I’m a sixth grade teacher and soon-to-be grad student living in the Washington D.C. area. I love investigating the world through travel, literature, and good conversations. The LDS Church has shaped my life in countless ways and I’m grateful for the Christ and family-centered perspective it has brought me. I have been an active and engaged member of the Church my entire life.
Why I believe women should be ordained:
Thomas Jefferson said: “…institutions must go hand in hand with the progress of the human mind. As that becomes more developed, more enlightened, as new discoveries are made, new truths discovered…institutions must also advance to keep pace with the times.”
The LDS Church is an institution, and as such has a responsibility to examine and reexamine its practices continually. I have seen evidence of the Church progressing on many issues that once seemed fixed and I credit leaders and members for their willingness to question norms and reflect on the circumstances that led to those practices and traditions.
Gender inequality is very present in our world today. In many countries, it results in unimaginable violence and devastation on a daily basis. In my own circles, many roll their eyes when gender inequality or feminism is mentioned, because they have not considered that there are still deeply imbedded beliefs, laws, and expectations that limit and degrade women today. As a global church, we have the opportunity to counter inequality by empowering women as leaders, not just in the home, but with active roles in a legitimate religious institution. The world is slowly awakening to the reality that women are capable, intelligent contributors and that our voices need to be heard. I cannot believe that God feels otherwise. For me, it is not a question of will women be ordained, it is a question of when. I hope that the leaders and members of the Church will seek guidance, not for God’s mind to change, but for their own hearts and minds to be open.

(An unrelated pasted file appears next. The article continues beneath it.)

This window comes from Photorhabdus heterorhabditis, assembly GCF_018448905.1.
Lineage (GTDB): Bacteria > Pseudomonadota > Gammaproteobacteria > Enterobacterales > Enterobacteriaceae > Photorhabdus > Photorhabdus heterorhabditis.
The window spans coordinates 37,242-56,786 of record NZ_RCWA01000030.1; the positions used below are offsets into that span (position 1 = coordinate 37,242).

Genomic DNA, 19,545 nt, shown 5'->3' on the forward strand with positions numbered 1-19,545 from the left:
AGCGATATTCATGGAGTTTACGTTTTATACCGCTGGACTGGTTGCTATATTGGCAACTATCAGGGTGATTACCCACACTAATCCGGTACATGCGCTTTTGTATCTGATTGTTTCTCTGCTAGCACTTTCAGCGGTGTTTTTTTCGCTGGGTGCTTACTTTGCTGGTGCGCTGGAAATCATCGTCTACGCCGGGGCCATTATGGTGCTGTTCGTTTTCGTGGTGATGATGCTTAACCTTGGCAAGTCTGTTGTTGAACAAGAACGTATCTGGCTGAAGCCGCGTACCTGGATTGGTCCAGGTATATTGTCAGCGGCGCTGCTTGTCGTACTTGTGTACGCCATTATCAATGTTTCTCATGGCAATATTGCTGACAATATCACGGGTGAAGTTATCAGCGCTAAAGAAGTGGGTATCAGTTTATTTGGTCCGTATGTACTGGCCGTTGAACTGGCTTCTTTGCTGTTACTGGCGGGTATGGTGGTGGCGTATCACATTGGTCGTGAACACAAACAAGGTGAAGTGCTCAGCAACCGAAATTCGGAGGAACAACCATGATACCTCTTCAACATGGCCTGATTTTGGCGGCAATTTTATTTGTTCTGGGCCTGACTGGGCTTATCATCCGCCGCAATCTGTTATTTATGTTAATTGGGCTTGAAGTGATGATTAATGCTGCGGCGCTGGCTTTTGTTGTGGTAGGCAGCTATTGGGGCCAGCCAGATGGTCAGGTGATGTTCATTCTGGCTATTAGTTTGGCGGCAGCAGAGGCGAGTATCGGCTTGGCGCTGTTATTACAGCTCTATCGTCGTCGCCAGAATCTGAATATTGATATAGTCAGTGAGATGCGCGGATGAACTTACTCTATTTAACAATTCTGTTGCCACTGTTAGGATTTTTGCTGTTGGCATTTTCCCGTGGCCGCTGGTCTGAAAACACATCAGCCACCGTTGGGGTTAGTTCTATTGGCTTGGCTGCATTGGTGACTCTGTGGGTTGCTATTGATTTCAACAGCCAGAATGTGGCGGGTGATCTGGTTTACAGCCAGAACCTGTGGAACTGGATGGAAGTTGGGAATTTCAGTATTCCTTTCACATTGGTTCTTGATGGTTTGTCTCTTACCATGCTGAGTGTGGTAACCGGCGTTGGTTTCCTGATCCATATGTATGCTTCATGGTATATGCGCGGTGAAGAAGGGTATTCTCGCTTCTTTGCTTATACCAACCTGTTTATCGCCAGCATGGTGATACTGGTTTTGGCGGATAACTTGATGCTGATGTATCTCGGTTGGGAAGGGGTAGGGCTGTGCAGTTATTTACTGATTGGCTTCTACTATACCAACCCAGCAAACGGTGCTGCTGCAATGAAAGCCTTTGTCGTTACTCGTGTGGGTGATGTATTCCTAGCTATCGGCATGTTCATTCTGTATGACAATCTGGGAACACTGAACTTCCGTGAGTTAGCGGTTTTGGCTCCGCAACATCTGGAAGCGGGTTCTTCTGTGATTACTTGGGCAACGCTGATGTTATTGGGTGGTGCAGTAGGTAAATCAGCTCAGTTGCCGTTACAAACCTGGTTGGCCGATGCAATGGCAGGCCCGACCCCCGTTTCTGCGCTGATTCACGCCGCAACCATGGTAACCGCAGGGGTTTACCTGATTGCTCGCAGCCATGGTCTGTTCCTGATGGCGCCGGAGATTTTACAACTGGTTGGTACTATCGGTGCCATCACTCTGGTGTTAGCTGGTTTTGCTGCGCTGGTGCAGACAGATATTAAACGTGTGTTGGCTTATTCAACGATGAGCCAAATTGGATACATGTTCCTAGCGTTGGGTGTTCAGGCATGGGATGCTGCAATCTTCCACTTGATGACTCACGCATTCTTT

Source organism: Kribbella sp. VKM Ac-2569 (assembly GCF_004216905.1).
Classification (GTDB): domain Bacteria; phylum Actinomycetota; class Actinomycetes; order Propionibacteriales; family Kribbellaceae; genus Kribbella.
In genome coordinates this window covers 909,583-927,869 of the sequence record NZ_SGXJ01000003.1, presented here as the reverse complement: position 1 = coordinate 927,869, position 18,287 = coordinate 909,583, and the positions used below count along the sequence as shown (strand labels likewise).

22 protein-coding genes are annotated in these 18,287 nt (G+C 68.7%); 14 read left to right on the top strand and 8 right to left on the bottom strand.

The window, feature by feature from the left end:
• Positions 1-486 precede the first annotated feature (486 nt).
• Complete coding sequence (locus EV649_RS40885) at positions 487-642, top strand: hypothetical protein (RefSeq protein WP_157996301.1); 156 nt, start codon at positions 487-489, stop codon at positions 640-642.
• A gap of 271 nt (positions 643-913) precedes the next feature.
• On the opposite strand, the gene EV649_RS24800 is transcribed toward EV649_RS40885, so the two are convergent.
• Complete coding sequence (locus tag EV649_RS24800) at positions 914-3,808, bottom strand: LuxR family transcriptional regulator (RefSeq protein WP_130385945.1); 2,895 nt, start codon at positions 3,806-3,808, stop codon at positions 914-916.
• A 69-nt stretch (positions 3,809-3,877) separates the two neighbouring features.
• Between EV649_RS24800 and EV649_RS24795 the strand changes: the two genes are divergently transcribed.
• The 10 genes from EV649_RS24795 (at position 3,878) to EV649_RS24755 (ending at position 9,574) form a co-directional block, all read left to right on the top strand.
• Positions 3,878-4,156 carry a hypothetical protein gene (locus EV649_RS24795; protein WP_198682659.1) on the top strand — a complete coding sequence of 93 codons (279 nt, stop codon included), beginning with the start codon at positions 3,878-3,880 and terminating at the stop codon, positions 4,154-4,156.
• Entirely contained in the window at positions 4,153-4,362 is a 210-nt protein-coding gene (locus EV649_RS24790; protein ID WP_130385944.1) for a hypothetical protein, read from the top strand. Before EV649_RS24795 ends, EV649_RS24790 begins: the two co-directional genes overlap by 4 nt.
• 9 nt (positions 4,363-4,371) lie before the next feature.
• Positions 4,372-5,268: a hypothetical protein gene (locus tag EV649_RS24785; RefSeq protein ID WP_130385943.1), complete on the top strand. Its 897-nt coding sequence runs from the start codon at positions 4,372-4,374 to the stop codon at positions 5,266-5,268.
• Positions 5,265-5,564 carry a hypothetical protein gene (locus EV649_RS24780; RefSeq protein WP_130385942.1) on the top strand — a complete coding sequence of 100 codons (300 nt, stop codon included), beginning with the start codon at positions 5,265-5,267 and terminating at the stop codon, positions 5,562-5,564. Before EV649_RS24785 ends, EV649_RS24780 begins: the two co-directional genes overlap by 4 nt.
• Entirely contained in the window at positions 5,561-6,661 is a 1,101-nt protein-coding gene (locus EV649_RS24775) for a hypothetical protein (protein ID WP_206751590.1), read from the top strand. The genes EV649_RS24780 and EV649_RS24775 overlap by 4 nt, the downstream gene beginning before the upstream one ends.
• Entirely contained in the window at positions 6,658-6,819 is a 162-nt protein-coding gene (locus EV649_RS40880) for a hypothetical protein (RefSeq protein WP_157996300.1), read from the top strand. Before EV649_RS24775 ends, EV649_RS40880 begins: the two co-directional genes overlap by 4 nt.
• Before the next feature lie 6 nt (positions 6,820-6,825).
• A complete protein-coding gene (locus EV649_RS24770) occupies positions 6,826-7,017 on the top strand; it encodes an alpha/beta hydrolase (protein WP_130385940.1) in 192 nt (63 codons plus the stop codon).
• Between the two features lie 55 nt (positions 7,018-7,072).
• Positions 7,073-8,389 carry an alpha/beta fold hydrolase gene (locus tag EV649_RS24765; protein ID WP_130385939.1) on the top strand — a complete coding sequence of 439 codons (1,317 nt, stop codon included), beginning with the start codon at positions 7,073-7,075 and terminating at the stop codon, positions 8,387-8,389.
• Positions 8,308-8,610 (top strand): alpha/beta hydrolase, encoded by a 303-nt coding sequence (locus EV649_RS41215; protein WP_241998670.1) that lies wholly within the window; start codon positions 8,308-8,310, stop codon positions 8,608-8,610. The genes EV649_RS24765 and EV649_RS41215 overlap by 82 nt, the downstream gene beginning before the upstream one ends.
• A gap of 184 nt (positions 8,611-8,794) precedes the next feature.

I believe that women should be ordained.